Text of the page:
Thursday, March 26, 2015

As cinematic enigmas go, you would be hard pressed to find one more deliberately obfuscating than Lisandro Alonso's Jauja.

Yet far from hampering one's enjoyment of the film, its seeming impenetrability and its hazy thematic content deepen one's engagement with the work. Part of the beauty of this film lies in its mystery. Alonso doesn't want us to understand what we're watching so much as feel and contemplate it. Jauja is a film that seems to exist outside of time and place. It begins in the 19th century, as a father and daughter join a military caravan searching for the mythical city of Jauja, which, according to South American folklore, is a land of eternal youth and beauty. Like the fabled Fountain of Youth, man have set out in search of Jauja, but none have returned.

Gunnar Dinesen (Viggo Mortensen) is a Danish engineer contracted with the Argentinian military. His 15 year old daughter, Ingeborg (Viilbjørk Malling Agger), is the only woman in a barren land full of men, and as such begins to attract attention, both wanted an unwanted. The group's commanding officer ask's Dinesen's permission to court Ingebog, much to Dinesen's disgust. But Ingeborg isn't interest, turning her affections instead toward a young soldier named Angel (Esteban Bigliardi).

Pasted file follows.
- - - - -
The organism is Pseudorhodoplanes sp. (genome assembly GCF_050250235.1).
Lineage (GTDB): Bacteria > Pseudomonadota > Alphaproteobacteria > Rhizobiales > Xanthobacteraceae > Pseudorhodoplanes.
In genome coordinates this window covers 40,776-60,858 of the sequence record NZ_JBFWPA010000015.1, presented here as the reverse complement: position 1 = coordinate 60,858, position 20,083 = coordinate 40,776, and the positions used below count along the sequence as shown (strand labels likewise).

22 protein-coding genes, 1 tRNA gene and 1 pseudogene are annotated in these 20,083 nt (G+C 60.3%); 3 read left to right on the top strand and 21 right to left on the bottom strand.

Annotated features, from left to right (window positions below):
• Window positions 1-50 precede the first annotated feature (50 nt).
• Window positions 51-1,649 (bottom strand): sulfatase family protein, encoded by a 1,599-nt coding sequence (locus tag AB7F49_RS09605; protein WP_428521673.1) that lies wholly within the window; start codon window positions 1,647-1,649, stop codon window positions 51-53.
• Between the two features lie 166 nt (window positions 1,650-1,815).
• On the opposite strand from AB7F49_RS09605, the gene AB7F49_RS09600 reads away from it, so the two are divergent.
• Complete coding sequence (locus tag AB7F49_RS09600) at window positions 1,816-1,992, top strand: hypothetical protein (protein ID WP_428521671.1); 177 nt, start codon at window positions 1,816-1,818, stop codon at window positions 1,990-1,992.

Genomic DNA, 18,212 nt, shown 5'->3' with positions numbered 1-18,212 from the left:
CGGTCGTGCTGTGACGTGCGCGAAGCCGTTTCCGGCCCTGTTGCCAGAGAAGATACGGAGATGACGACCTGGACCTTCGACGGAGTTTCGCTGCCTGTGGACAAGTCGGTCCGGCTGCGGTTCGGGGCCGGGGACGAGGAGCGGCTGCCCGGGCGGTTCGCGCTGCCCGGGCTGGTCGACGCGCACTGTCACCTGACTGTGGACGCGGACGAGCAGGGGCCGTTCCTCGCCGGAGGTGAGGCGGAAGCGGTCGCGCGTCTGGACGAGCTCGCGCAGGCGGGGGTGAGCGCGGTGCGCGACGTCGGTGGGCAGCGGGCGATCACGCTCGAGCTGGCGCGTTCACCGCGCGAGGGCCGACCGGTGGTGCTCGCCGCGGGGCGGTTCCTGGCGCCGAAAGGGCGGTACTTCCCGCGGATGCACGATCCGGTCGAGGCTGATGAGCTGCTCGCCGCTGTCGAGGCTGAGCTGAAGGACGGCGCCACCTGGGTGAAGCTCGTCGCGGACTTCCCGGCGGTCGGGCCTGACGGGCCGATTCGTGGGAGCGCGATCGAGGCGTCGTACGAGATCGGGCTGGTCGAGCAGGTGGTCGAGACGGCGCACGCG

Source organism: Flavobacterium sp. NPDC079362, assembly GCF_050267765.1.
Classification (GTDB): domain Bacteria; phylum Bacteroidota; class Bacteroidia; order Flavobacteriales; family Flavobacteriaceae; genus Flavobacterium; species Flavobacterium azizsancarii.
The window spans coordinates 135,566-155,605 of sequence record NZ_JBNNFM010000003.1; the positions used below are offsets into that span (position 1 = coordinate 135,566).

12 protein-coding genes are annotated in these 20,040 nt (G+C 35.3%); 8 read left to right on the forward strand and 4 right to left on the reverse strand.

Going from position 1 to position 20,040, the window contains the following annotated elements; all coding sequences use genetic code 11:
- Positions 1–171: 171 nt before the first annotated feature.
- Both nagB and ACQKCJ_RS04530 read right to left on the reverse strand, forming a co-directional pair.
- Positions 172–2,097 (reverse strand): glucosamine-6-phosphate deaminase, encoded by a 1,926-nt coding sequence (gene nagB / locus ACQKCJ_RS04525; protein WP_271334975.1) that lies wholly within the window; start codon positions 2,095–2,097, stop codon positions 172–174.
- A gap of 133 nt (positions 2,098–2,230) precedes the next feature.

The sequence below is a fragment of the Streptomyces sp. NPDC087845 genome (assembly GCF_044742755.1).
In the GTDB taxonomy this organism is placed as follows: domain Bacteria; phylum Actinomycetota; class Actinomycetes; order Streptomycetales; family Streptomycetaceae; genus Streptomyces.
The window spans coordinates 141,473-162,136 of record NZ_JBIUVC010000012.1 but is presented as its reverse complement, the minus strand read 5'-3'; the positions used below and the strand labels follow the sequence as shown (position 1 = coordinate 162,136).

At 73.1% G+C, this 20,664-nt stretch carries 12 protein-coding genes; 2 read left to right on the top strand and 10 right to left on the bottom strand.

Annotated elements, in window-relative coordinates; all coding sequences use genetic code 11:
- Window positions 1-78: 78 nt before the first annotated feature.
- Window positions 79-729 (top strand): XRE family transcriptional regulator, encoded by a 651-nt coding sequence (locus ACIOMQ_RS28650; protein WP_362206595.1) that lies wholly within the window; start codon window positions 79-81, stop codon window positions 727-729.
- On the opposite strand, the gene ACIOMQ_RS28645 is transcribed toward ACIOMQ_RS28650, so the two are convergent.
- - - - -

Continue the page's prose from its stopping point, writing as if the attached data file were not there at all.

Viilbjørk Malling Agger & Esteban Bigliardi in a scene from Lisandro Alonso's JAUJA.
Courtesy of Cinema Guild.
When Ingeborg and Angel's relationship begins to attract attention and jealousy from his fellow soldiers, they decide to run away together, stealing off quietly in the night. Not prepared to give up his daughter, and afraid for their safety in a wild and dangerous country, Dinesen mounts his horse and rides off into enemy territory in search of the young lovers. There he will face bandits, indians, and ultimately time itself, facing down an enemy man has fought against since the beginning of the world.